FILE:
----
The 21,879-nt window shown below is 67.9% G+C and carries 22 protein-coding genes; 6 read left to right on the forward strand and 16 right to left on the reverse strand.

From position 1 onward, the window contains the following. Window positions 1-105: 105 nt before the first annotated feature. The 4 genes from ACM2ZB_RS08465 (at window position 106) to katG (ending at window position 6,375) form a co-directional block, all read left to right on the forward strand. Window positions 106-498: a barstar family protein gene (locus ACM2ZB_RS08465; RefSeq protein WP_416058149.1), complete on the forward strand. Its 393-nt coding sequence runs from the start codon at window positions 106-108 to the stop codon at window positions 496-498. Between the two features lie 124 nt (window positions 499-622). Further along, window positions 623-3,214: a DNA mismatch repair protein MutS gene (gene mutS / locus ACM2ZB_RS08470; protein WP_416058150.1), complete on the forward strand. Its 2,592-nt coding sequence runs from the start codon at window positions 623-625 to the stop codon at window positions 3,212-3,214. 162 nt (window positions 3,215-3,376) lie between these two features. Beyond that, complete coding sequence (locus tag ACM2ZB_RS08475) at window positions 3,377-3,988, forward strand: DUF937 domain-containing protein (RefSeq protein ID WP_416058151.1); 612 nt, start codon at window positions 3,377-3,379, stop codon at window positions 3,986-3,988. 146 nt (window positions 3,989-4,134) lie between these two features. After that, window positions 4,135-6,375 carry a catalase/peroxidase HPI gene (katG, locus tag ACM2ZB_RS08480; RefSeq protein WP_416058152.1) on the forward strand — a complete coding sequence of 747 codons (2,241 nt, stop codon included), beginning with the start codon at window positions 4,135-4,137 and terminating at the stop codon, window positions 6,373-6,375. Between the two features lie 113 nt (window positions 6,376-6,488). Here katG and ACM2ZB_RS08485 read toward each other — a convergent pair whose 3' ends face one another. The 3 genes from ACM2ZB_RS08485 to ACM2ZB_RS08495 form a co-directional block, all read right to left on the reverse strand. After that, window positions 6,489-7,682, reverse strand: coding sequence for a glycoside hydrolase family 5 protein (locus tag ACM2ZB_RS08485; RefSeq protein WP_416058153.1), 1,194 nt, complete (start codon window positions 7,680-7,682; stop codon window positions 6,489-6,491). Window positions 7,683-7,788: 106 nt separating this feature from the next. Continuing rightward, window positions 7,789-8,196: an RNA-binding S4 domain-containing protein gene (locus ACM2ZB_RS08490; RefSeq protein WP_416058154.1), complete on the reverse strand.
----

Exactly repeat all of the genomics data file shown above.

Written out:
The 21,879-nt window shown below is 67.9% G+C and carries 22 protein-coding genes; 6 read left to right on the forward strand and 16 right to left on the reverse strand.

From position 1 onward, the window contains the following. Window positions 1-105: 105 nt before the first annotated feature. The 4 genes from ACM2ZB_RS08465 (at window position 106) to katG (ending at window position 6,375) form a co-directional block, all read left to right on the forward strand. Window positions 106-498: a barstar family protein gene (locus ACM2ZB_RS08465; RefSeq protein WP_416058149.1), complete on the forward strand. Its 393-nt coding sequence runs from the start codon at window positions 106-108 to the stop codon at window positions 496-498. Between the two features lie 124 nt (window positions 499-622). Further along, window positions 623-3,214: a DNA mismatch repair protein MutS gene (gene mutS / locus ACM2ZB_RS08470; protein WP_416058150.1), complete on the forward strand. Its 2,592-nt coding sequence runs from the start codon at window positions 623-625 to the stop codon at window positions 3,212-3,214. 162 nt (window positions 3,215-3,376) lie between these two features. Beyond that, complete coding sequence (locus tag ACM2ZB_RS08475) at window positions 3,377-3,988, forward strand: DUF937 domain-containing protein (RefSeq protein ID WP_416058151.1); 612 nt, start codon at window positions 3,377-3,379, stop codon at window positions 3,986-3,988. 146 nt (window positions 3,989-4,134) lie between these two features. After that, window positions 4,135-6,375 carry a catalase/peroxidase HPI gene (katG, locus tag ACM2ZB_RS08480; RefSeq protein WP_416058152.1) on the forward strand — a complete coding sequence of 747 codons (2,241 nt, stop codon included), beginning with the start codon at window positions 4,135-4,137 and terminating at the stop codon, window positions 6,373-6,375. Between the two features lie 113 nt (window positions 6,376-6,488). Here katG and ACM2ZB_RS08485 read toward each other — a convergent pair whose 3' ends face one another. The 3 genes from ACM2ZB_RS08485 to ACM2ZB_RS08495 form a co-directional block, all read right to left on the reverse strand. After that, window positions 6,489-7,682, reverse strand: coding sequence for a glycoside hydrolase family 5 protein (locus tag ACM2ZB_RS08485; RefSeq protein WP_416058153.1), 1,194 nt, complete (start codon window positions 7,680-7,682; stop codon window positions 6,489-6,491). Window positions 7,683-7,788: 106 nt separating this feature from the next. Continuing rightward, window positions 7,789-8,196: an RNA-binding S4 domain-containing protein gene (locus ACM2ZB_RS08490; RefSeq protein WP_416058154.1), complete on the reverse strand.